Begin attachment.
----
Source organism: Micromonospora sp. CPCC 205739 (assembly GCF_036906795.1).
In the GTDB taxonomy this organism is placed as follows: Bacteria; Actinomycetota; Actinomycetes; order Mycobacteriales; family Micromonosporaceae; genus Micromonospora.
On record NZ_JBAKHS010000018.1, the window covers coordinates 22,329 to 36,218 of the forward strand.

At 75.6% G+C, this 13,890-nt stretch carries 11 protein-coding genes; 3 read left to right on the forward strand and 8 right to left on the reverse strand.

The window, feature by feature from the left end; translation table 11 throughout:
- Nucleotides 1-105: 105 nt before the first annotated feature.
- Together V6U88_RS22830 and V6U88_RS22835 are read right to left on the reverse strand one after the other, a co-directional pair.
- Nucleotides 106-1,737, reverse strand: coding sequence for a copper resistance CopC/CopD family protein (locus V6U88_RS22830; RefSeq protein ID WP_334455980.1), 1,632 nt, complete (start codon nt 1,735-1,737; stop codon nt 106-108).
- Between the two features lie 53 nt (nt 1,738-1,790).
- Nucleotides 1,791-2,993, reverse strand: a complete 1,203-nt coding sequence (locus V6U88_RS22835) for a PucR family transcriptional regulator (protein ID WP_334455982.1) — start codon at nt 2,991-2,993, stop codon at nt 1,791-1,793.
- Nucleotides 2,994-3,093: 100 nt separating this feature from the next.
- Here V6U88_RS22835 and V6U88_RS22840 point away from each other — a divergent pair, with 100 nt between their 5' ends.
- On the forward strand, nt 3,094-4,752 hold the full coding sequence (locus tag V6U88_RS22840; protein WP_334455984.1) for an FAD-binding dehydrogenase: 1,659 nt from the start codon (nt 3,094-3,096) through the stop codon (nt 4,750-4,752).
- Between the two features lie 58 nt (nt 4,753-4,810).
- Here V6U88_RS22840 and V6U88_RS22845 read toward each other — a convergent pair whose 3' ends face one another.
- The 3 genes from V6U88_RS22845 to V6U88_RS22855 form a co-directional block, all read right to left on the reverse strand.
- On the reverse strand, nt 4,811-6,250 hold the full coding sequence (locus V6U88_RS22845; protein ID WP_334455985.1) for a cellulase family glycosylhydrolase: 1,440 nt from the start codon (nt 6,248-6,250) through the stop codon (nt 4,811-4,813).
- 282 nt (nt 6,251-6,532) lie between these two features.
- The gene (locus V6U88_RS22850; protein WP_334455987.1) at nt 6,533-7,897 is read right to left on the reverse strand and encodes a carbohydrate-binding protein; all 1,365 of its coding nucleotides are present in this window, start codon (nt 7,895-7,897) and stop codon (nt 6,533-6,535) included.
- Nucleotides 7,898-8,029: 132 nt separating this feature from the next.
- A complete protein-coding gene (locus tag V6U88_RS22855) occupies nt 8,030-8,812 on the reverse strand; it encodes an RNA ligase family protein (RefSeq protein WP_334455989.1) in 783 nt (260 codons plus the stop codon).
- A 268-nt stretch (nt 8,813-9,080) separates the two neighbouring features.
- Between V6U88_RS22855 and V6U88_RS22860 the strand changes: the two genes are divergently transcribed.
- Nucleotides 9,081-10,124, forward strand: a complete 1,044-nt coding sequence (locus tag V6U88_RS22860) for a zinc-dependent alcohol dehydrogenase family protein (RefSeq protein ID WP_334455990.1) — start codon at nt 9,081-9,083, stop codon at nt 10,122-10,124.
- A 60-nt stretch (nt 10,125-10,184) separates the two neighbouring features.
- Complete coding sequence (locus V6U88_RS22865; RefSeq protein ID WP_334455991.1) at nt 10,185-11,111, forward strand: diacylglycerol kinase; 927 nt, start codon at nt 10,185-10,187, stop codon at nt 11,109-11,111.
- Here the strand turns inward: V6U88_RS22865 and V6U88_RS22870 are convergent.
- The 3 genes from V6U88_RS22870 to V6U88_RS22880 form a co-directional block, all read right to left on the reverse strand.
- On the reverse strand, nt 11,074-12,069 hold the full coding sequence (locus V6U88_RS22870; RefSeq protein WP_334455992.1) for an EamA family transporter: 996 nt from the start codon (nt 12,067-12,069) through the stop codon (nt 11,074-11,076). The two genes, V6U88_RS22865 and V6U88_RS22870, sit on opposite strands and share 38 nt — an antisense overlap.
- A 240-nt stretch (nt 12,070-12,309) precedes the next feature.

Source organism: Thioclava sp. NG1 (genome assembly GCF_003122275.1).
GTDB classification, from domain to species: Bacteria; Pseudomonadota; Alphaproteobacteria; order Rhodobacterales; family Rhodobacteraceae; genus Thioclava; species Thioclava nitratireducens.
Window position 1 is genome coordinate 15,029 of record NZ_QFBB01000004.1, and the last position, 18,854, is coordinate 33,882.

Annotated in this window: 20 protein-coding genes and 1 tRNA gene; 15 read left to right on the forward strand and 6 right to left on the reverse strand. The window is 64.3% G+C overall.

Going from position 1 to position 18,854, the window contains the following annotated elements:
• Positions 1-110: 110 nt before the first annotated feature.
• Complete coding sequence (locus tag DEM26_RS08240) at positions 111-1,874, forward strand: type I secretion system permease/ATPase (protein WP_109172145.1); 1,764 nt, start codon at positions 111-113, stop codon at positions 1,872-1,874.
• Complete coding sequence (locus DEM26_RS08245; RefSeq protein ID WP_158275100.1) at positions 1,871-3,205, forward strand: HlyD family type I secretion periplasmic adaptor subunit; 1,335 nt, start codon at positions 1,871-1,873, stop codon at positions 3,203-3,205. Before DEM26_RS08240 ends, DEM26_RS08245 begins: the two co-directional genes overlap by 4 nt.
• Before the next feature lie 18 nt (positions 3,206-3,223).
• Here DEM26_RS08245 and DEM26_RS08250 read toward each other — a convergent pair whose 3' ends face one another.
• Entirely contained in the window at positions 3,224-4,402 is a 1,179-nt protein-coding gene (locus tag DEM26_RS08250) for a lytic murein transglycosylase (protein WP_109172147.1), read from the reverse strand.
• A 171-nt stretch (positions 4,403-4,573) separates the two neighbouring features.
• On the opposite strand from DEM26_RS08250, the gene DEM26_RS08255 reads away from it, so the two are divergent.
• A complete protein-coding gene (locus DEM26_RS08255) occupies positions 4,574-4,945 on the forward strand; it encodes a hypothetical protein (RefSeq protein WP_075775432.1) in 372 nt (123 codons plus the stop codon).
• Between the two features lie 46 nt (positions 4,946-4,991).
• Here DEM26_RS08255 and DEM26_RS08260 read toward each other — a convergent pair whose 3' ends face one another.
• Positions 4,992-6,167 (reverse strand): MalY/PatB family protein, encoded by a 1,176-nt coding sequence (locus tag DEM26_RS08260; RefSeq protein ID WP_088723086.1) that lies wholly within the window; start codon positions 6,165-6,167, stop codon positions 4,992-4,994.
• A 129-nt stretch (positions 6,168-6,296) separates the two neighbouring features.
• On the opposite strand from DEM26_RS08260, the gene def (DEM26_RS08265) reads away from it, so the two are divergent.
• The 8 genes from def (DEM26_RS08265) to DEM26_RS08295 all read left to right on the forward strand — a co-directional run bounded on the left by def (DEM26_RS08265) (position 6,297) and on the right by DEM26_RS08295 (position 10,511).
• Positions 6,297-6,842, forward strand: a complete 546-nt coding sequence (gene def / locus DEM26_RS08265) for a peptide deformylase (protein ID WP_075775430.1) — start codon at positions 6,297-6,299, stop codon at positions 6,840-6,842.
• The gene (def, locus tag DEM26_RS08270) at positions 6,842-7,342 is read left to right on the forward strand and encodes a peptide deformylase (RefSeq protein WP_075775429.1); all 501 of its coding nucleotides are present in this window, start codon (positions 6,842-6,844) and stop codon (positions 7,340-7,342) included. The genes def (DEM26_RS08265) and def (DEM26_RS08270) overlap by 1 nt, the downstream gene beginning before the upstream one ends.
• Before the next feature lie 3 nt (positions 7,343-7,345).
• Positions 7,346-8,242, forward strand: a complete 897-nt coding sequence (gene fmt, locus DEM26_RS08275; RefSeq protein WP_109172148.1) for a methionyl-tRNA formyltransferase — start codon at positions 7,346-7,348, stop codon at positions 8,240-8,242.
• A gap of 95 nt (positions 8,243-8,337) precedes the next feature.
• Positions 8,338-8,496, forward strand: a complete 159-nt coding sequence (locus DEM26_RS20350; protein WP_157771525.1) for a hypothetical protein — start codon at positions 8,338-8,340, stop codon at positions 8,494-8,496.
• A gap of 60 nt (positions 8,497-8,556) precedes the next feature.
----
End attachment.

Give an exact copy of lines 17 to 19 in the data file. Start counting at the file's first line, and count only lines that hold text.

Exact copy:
- On the reverse strand, nt 4,811-6,250 hold the full coding sequence (locus V6U88_RS22845; protein ID WP_334455985.1) for a cellulase family glycosylhydrolase: 1,440 nt from the start codon (nt 6,248-6,250) through the stop codon (nt 4,811-4,813).
- 282 nt (nt 6,251-6,532) lie between these two features.
- The gene (locus V6U88_RS22850; protein WP_334455987.1) at nt 6,533-7,897 is read right to left on the reverse strand and encodes a carbohydrate-binding protein; all 1,365 of its coding nucleotides are present in this window, start codon (nt 7,895-7,897) and stop codon (nt 6,533-6,535) included.